The first movement, ’Inizio - Dystopia,’ imagines a dystopia ravaged by climate change, with the solo cello struggling to rise above the gloom. ’Gavotte - Modulation/Mutation’ briefly looks back at the past - specifically the Baroque period - before returning to the environmental catastrophe ahead. In the third-movement cadenza, the cello symbolises defiance in the midst of the cataclysm. ’Salvation,’ the finale, alludes to the torment of climate change but ultimately re-introduces our longing for the end of the climate crisis, which bonds all of humanity.  

Album Cover_SIGCD791 low res

My one reservation for the Cello Concerto was this: In each performance there is a need to navigate a delicate balance between respecting the composer’s original artistic vision and creating a personal interpretation, infused with a unique perspective and emotional resonance. In the end, it felt possible to do both with this concerto, and in doing so, it allows the work to be heard from novel viewpoints.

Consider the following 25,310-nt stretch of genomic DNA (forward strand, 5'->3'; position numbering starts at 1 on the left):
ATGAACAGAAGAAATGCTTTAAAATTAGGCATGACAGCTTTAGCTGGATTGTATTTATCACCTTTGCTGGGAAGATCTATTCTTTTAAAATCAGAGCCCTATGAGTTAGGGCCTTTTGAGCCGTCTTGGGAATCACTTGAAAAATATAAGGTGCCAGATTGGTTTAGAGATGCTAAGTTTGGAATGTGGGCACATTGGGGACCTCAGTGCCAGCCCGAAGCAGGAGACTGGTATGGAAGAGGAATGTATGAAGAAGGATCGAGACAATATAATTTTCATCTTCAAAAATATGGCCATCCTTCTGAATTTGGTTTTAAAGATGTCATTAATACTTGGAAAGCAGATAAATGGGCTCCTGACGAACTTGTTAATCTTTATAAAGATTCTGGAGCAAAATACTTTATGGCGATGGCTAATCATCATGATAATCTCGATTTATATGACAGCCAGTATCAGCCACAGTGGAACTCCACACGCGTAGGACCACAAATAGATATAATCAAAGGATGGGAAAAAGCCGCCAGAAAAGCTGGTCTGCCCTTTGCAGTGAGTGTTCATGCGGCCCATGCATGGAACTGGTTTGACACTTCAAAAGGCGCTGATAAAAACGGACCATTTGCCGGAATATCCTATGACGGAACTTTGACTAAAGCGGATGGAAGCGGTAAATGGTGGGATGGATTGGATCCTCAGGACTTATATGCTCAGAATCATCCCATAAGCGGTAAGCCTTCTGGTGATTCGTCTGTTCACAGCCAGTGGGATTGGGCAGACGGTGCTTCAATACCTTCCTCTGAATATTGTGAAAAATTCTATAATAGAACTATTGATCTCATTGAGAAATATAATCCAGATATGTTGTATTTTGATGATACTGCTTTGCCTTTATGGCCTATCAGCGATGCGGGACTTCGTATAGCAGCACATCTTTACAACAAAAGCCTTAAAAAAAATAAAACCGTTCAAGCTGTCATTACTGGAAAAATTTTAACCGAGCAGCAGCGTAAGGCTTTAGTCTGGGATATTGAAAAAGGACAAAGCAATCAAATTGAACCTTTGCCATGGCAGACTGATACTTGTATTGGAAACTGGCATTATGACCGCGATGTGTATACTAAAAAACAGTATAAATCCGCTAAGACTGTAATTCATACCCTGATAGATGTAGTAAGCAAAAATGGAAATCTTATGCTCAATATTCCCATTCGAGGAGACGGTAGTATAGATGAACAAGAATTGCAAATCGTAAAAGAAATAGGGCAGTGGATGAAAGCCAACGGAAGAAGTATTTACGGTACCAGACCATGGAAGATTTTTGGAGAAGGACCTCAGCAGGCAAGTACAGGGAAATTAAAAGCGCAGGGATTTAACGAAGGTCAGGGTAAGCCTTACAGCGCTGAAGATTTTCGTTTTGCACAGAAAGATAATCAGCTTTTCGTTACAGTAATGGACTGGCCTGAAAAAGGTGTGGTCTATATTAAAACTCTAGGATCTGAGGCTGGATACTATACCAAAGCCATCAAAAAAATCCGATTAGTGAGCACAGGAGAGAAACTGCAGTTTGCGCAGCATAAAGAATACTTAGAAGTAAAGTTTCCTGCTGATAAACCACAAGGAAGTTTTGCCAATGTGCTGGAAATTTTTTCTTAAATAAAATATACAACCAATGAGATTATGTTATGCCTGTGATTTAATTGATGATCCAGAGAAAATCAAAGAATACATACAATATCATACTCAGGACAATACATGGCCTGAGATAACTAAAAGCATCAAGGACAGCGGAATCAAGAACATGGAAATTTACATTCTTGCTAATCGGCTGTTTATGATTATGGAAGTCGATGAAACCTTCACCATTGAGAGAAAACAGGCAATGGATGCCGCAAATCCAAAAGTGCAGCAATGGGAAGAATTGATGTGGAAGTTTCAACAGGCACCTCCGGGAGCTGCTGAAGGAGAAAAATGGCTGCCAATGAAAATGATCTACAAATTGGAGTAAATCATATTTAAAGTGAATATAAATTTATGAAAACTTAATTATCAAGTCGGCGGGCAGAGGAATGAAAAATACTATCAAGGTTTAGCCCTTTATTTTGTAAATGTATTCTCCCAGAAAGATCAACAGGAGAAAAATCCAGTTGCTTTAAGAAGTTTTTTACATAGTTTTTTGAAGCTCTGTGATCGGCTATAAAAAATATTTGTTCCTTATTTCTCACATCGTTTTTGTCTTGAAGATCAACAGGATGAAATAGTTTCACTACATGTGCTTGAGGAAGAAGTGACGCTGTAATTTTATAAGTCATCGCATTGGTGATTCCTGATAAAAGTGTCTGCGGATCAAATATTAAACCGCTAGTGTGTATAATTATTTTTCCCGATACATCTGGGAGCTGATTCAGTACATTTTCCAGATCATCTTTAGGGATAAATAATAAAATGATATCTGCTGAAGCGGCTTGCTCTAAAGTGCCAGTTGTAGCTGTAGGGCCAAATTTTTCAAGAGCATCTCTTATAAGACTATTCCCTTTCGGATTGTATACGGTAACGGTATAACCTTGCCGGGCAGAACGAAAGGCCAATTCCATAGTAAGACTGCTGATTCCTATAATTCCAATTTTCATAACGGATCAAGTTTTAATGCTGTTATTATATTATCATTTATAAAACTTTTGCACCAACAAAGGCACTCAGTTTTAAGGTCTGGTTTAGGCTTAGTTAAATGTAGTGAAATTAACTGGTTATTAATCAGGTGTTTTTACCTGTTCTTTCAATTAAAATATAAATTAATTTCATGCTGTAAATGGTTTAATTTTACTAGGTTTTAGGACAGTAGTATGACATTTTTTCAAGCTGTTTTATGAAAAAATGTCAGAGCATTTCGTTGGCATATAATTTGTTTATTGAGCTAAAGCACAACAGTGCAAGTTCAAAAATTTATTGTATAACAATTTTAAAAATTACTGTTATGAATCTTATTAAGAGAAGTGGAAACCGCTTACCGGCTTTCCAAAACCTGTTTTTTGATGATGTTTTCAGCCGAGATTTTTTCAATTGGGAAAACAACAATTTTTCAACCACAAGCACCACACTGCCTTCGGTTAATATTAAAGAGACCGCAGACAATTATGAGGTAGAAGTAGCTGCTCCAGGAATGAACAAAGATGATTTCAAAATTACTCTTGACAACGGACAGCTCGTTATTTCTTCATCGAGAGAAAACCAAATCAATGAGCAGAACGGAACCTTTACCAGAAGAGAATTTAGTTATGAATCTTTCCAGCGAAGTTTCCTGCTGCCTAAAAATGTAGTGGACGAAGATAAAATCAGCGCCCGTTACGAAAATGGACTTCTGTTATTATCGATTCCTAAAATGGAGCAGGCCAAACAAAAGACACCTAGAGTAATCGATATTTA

One might say this is a quixotic attempt to find a purpose for a cellist and his music in the face of an overwhelming global crisis. Nevertheless, I find it heartening to be part of a collective of narratives about climate change, sharing the same anxiety and hope for change. 

Seasons Interrupted is out now on Signum Classics. Find it here:

Best of Technique

In The Best of Technique you’ll discover the top playing tips of the world’s leading string players and teachers. It’s packed full of exercises for students, plus examples from the standard repertoire to show you how to integrate the technique into your playing.


The Strad’s Masterclass series brings together the finest string players with some of the greatest string works ever written. Always one of our most popular sections, Masterclass has been an invaluable aid to aspiring soloists, chamber musicians and string teachers since the 1990s.


American collector David L. Fulton amassed one of the 20th century’s finest collections of stringed instruments. This year’s calendar pays tribute to some of these priceless treasures, including Yehudi Menuhin’s celebrated ‘Lord Wilton’ Guarneri, the Carlo Bergonzi once played by Fritz Kreisler, and four instruments by Antonio Stradivari.